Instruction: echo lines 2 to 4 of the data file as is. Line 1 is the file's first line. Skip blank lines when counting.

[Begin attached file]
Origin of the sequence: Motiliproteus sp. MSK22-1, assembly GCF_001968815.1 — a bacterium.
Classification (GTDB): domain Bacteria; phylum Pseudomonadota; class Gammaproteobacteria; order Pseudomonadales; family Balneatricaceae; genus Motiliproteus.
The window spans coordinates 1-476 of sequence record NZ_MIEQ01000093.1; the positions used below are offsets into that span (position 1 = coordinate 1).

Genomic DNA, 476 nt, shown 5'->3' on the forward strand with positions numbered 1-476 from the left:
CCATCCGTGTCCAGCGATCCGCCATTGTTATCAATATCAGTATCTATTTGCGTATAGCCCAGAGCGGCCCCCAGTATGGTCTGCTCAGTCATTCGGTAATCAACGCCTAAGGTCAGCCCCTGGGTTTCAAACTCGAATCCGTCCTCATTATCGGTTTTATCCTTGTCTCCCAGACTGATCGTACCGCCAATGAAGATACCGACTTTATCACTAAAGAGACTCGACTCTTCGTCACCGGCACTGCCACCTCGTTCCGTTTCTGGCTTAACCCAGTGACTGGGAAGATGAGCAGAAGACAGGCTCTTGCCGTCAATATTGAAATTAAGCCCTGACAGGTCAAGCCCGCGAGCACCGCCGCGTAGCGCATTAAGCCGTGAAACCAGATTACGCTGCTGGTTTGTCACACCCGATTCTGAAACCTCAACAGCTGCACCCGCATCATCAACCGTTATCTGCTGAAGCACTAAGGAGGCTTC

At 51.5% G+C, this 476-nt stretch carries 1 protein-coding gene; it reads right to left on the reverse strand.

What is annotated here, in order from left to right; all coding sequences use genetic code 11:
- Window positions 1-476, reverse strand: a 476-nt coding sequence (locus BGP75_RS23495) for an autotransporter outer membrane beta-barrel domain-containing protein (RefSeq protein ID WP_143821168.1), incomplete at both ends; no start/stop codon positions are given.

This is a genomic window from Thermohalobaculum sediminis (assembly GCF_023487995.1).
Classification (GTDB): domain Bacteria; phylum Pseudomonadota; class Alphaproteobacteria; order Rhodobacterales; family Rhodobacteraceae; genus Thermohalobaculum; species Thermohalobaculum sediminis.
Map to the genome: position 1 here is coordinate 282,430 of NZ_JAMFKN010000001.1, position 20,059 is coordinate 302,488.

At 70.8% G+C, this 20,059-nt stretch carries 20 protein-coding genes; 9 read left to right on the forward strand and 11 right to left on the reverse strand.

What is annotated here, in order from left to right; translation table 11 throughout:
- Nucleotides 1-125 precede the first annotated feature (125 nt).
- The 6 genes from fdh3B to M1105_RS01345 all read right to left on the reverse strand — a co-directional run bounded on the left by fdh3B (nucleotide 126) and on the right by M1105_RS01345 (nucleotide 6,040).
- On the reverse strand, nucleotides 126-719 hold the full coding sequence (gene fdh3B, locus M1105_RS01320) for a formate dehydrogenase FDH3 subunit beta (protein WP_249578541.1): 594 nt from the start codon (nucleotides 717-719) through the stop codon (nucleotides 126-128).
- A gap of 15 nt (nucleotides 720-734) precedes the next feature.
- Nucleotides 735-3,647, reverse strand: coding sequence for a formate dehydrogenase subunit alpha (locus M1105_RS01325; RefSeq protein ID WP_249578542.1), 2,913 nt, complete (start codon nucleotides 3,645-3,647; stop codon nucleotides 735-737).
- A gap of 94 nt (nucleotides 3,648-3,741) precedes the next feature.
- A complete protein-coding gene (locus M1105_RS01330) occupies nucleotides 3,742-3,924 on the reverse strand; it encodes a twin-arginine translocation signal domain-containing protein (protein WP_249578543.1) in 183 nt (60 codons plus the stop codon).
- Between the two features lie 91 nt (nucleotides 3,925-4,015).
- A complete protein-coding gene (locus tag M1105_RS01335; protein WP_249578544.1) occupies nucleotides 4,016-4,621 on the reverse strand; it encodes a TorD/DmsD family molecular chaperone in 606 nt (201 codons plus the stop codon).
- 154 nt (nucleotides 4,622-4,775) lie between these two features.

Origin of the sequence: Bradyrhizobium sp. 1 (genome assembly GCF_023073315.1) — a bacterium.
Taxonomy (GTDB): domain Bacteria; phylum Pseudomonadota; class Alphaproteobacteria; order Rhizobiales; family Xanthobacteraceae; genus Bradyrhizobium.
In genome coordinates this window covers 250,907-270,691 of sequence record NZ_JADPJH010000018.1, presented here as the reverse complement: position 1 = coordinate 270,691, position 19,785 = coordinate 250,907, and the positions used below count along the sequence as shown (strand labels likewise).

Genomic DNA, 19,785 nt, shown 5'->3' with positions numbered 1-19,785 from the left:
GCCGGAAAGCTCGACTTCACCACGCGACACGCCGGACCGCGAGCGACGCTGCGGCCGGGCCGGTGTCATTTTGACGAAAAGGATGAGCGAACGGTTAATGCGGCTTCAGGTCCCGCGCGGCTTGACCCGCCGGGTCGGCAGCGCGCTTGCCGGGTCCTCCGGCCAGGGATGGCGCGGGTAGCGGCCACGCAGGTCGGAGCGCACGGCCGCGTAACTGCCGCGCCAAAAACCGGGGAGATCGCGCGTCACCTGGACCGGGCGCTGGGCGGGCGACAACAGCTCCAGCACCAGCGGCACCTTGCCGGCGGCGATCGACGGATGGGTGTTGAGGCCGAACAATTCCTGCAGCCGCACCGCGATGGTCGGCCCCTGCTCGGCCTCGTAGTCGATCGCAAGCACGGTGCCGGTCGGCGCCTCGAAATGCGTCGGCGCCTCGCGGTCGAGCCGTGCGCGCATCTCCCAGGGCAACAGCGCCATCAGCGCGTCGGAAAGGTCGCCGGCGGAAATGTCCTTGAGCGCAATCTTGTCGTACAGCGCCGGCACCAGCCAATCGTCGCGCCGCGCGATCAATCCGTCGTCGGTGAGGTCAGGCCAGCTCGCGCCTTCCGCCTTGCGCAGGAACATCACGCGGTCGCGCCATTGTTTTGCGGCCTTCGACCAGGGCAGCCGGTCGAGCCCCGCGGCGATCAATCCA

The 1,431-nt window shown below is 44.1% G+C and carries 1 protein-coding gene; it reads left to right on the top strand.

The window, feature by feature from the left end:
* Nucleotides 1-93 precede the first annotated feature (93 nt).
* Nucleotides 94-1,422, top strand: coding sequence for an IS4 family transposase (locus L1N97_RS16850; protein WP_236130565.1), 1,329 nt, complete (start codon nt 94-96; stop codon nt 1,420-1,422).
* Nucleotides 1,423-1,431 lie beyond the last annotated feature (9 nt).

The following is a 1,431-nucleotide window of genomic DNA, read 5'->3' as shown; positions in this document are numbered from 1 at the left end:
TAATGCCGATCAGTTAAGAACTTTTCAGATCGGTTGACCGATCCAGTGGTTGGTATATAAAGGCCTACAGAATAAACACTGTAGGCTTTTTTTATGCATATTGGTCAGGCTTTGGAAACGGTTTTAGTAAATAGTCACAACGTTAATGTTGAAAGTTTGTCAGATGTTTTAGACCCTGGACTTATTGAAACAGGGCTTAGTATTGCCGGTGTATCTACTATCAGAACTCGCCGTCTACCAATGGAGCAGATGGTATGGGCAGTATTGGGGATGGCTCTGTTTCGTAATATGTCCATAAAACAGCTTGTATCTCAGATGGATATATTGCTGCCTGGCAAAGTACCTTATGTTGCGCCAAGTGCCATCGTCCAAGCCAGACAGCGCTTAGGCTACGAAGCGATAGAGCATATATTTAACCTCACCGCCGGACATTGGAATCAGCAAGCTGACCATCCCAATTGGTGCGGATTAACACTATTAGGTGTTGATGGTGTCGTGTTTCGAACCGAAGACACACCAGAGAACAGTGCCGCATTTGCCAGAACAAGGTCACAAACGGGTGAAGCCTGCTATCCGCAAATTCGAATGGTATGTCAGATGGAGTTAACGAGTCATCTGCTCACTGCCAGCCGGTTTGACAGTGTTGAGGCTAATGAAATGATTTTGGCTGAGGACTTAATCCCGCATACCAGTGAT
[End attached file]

Classification (GTDB): domain Bacteria; phylum Pseudomonadota; class Gammaproteobacteria; order Pseudomonadales; family Balneatricaceae; genus Motiliproteus.
The window spans coordinates 1-476 of sequence record NZ_MIEQ01000093.1; the positions used below are offsets into that span (position 1 = coordinate 1).

Genomic DNA, 476 nt, shown 5'->3' on the forward strand with positions numbered 1-476 from the left: